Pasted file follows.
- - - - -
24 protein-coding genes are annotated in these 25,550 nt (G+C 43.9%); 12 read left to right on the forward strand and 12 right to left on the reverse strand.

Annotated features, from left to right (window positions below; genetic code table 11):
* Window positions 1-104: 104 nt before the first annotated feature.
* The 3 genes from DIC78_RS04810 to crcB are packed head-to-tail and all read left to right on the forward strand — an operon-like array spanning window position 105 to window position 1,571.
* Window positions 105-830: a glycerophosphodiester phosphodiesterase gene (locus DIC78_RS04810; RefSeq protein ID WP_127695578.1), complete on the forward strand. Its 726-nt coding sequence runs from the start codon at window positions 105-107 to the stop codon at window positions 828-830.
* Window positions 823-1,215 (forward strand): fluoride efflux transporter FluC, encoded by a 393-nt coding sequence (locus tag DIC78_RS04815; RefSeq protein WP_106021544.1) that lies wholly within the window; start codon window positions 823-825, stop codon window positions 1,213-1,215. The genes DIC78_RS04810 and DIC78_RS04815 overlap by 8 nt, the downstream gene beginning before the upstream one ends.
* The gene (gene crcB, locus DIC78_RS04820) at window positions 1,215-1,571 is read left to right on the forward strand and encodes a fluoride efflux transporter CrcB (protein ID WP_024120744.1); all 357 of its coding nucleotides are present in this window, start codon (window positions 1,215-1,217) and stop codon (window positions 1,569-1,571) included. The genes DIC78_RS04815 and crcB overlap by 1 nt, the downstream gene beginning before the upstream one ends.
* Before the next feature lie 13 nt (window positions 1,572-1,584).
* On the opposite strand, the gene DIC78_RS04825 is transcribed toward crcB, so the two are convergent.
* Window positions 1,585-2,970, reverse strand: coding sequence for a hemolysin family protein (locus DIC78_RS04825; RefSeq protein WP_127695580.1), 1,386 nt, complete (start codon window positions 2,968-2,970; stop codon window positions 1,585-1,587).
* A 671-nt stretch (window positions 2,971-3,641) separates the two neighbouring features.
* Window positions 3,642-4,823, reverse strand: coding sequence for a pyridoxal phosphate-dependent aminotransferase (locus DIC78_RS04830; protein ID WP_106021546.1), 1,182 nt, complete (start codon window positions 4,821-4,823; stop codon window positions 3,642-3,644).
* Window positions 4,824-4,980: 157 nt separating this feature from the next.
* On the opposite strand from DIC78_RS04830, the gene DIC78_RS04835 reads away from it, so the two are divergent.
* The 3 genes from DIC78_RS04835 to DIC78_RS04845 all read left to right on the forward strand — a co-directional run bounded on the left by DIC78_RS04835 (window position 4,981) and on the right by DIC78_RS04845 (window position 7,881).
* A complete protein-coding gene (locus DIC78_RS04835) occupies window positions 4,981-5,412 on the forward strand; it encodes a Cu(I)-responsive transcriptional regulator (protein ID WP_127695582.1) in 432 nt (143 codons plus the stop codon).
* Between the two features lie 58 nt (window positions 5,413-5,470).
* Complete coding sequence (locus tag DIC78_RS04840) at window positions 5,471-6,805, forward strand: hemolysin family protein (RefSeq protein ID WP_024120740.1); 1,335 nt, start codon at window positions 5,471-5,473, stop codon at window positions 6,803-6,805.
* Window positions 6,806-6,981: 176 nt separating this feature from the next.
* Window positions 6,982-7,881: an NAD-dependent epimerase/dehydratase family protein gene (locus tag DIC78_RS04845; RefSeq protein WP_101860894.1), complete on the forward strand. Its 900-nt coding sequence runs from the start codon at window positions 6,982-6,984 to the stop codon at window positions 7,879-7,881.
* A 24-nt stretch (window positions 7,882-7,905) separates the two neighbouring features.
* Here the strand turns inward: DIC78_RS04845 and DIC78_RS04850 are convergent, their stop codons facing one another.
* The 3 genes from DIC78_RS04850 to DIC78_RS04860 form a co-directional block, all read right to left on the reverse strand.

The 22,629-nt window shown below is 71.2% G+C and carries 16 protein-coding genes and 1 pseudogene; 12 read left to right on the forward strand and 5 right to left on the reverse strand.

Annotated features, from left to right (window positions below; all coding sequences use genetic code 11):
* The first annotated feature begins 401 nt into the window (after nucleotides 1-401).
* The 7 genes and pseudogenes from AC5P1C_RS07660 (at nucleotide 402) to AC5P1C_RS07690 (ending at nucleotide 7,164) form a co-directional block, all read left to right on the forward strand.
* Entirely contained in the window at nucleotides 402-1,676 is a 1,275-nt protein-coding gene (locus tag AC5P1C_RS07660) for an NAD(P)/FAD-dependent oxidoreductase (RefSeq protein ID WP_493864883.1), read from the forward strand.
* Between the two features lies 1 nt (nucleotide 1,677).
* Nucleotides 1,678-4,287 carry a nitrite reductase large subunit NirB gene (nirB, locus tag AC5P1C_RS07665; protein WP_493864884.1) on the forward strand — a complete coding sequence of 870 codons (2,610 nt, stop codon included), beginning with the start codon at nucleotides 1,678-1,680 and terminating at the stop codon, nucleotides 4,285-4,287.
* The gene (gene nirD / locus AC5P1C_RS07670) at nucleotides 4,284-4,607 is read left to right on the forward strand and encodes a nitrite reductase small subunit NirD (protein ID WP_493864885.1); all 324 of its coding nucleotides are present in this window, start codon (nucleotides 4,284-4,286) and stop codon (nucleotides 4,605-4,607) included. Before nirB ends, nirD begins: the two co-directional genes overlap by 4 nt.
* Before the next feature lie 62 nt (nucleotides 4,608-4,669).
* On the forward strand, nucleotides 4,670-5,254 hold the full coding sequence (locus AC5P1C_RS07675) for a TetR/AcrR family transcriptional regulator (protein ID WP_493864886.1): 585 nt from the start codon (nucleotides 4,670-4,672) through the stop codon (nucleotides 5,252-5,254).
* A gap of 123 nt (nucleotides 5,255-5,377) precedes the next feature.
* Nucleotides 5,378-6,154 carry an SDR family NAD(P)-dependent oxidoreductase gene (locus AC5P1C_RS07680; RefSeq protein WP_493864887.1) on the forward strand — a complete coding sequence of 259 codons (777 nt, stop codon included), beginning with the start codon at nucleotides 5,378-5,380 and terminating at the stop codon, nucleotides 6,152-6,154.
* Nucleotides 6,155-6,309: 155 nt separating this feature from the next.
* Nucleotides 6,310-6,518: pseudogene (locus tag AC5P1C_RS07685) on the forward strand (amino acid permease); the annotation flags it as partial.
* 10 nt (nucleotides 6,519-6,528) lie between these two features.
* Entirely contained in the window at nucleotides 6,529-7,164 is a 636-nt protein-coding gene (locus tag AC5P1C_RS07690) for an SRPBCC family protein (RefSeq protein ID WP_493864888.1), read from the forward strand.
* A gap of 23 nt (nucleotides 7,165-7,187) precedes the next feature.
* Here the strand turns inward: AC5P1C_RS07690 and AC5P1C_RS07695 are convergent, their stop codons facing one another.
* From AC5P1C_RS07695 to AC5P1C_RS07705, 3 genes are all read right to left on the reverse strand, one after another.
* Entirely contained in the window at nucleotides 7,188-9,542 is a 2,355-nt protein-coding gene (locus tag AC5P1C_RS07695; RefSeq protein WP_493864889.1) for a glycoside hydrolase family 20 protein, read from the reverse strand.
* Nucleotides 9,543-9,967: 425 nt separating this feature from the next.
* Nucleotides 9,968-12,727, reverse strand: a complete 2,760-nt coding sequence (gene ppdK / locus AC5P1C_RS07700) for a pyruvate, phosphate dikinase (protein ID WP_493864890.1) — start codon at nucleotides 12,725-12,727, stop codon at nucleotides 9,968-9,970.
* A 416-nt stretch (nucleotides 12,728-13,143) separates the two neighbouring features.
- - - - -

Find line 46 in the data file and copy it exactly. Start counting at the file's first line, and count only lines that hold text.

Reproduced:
* A 416-nt stretch (nucleotides 12,728-13,143) separates the two neighbouring features.